Mountain moguls have the right attitude
It’s common knowledge that, throughout the decades, many career-minded women have experienced forms of discrimination. But that’s not what most women in power choose to focus on ” and therein lies one of the secrets to their successes.
Pat Campbell, Patti Burnett and Julie Rust represent a growing trend in the ski industry: Women working in traditionally male-dominated roles.
Campbell has been the chief operating officer at Keystone Resort since November. Previously she held positions as the ski school director and the director of skier services at Breckenridge Ski Area.
She notices a difference in the ease of being accepted as a woman in a supervisory role since she started moving up the ranks a little more than a decade ago at Wyoming ski areas. When she transitioned from supervisor to assistant director of ski school at a Wyoming resort in 1995, “it raised some eyebrows,” she said – and she left it at that, even though she said there was more to the story. It’s her conscious decision not to focus on any negative aspects of gender.
“I can’t say I’ve ever really thought of myself as a woman in a nontraditional role,” Campbell said. “If you perceive it that way, you almost set up barriers for yourself. The minute you walk in the door and think, ‘Oh man, this is a nontraditional role,’ you’re already starting yourself at a disadvantage. Don’t make any excuses for yourself before you even get started. You’ve got to believe in it.”
Her ability to move forward despite obstacles is one of the characteristics she shares with Burnett, Rust, Beth Slifer and other successful women: They admit there have been challenges related to gender, but they don’t focus on them. Instead, they focus on their goals.
“For me, I’m always motivated to do my best, whether people are questioning my abilities or not,” Campbell said. “I try not to let what people think be the driver of my performance. I think it’s important to always do you best no matter what you think people are thinking.”
Patience and determination goes a long way too, she said.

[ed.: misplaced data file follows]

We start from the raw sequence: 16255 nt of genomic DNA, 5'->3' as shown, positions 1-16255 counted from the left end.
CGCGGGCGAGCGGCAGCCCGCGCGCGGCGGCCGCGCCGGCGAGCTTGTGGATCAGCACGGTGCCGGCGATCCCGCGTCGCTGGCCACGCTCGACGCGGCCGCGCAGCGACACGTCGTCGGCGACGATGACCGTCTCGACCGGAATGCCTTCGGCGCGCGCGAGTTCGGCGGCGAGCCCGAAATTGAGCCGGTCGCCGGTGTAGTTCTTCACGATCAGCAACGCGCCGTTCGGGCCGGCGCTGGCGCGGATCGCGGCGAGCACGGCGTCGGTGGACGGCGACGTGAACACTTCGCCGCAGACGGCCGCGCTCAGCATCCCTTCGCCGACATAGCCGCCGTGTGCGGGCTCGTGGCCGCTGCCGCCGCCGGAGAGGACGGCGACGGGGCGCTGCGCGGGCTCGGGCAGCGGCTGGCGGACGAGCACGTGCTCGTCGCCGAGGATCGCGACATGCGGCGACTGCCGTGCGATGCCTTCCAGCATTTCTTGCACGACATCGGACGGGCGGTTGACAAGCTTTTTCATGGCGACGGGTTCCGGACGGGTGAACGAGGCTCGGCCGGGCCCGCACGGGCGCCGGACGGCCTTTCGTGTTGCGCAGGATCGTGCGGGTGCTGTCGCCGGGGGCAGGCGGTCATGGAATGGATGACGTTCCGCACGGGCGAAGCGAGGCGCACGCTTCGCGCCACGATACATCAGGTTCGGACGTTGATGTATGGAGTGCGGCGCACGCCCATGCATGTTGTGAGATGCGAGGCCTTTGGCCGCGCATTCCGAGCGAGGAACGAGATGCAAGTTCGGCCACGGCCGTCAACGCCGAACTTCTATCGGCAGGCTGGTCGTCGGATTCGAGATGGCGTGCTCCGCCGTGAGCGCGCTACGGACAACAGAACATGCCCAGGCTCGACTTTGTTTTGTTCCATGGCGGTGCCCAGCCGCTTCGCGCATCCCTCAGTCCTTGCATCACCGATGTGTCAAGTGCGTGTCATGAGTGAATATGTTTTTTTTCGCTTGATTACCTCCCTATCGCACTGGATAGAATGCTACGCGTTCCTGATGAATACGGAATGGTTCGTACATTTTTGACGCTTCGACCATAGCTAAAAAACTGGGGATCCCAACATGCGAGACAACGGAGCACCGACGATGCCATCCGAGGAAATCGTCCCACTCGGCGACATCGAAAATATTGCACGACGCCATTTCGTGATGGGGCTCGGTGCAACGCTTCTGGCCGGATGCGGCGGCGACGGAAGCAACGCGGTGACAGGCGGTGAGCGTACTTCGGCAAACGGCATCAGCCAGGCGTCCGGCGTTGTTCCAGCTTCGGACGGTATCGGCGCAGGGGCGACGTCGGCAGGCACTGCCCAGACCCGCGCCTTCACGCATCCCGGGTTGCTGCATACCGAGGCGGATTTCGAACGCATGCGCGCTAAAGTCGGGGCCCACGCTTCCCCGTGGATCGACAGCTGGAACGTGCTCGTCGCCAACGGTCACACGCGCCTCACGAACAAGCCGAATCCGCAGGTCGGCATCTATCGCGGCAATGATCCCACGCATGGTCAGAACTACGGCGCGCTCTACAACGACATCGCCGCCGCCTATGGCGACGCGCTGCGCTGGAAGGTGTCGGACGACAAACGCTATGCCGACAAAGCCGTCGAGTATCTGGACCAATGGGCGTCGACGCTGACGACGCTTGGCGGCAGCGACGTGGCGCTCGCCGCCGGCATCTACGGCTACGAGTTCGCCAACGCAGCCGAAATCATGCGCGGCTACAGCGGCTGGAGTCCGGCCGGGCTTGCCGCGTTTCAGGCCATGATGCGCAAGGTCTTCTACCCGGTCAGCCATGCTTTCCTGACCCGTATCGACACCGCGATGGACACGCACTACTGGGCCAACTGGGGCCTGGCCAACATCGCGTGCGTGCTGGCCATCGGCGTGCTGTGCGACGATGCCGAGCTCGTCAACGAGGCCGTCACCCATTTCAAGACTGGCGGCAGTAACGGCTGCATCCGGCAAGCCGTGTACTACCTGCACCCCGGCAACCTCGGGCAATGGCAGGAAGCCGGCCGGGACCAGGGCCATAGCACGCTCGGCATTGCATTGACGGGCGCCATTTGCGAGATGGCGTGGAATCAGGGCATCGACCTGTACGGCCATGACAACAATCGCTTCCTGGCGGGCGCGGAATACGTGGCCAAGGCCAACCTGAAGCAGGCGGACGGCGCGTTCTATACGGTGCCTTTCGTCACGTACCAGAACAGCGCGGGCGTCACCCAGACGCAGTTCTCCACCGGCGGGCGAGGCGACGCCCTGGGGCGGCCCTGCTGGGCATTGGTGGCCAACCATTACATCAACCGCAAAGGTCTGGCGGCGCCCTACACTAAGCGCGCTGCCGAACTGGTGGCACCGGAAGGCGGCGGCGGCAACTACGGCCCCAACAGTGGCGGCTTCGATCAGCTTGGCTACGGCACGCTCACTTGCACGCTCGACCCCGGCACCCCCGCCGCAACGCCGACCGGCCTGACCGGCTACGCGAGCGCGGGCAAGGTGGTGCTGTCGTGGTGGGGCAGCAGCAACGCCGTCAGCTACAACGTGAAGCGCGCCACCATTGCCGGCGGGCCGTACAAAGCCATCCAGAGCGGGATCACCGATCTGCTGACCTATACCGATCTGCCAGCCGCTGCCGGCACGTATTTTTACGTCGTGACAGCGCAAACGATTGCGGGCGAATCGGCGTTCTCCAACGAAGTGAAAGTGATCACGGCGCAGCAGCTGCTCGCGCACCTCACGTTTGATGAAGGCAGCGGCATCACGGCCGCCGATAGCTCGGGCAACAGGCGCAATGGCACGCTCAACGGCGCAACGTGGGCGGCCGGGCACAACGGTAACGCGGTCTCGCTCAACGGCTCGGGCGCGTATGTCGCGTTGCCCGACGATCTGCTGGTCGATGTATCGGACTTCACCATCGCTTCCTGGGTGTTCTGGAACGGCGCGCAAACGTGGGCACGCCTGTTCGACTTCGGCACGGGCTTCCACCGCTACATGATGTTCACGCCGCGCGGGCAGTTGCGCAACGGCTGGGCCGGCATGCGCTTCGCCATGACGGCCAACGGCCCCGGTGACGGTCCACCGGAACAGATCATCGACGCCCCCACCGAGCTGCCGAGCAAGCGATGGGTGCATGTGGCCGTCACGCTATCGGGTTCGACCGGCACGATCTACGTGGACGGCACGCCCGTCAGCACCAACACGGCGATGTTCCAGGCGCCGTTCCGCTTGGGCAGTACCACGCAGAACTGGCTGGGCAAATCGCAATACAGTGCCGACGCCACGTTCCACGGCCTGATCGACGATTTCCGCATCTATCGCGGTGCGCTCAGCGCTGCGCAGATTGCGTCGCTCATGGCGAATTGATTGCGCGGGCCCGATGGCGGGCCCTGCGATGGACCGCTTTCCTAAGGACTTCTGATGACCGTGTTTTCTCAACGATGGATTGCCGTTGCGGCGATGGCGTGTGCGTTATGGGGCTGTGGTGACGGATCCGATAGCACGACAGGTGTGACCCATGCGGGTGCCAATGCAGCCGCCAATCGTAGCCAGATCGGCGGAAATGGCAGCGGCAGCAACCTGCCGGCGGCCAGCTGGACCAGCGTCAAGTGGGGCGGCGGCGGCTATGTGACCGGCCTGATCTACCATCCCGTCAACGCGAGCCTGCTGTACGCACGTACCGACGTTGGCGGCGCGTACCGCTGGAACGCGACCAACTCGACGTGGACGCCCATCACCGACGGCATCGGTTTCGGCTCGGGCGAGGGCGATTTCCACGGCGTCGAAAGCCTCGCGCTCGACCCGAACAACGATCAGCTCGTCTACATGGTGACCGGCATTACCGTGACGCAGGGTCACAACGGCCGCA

Burnett, a former supervisor of Copper Mountain’s ski patrol for 13 years, learned determination at an early age. She grew up at a time where money wasn’t available for girls’ sports, so she ski raced with and against boys in upstate New York.
“The coach would tell me I had to work twice or three times more as the guys,” Burnett said. “I don’t think he wanted me on the team. He put this extra burden on me. It just taught me to work hard.”
She couldn’t race in giant slalom because she didn’t weigh enough, and that taught her another important lesson: To be willing to try everything while admitting she had some limitations. Rather than attempting to cover up weaknesses, she decided to build on her strengths.
As she did that, she realized ski patrolling had a lot to do with not just strength, but also finesse. For example, she said men could lift the 60- to 70-pound toboggan easier because she doesn’t weigh much more than 100 pounds, but it also require finesse to take a guest comfortably down the mountain on a sled. She also found that sometimes children warmed up to women patrollers more quickly. And she said women sometimes could help “civilize the group a little,” making it less of a boys’ club.
But, occasionally, it’s lonely being a woman at the top, Campbell said.
“You can feel a little isolated at times,” she said. “Sometimes you just can’t always be one of the guys.”
Rust, in her seventh year as director of Vail’s ski patrol, has eight women patrollers (not including herself) out of 70 on her team. She’s worked at Vail Resorts since 1979, and her patrol job is just one more of the many in the ski industry where men outnumbered women, so she’s used to it.
But she sees it becoming more mainstream for women to move up the ranks and views the changes as being about mutual respect. Campbell agrees, saying Vail Resorts is leading the way in offering high-level opportunities to women. And Burnett said Copper knows that the more diversity its ski patrol and other departments have, the more it has to offer. Each woman encourages more women and minorities to reach for their dreams.
“People (should) not be afraid to try something that is different from what they think is normal as far as their gender goes or their age goes ” just take a risk,” Burnett said.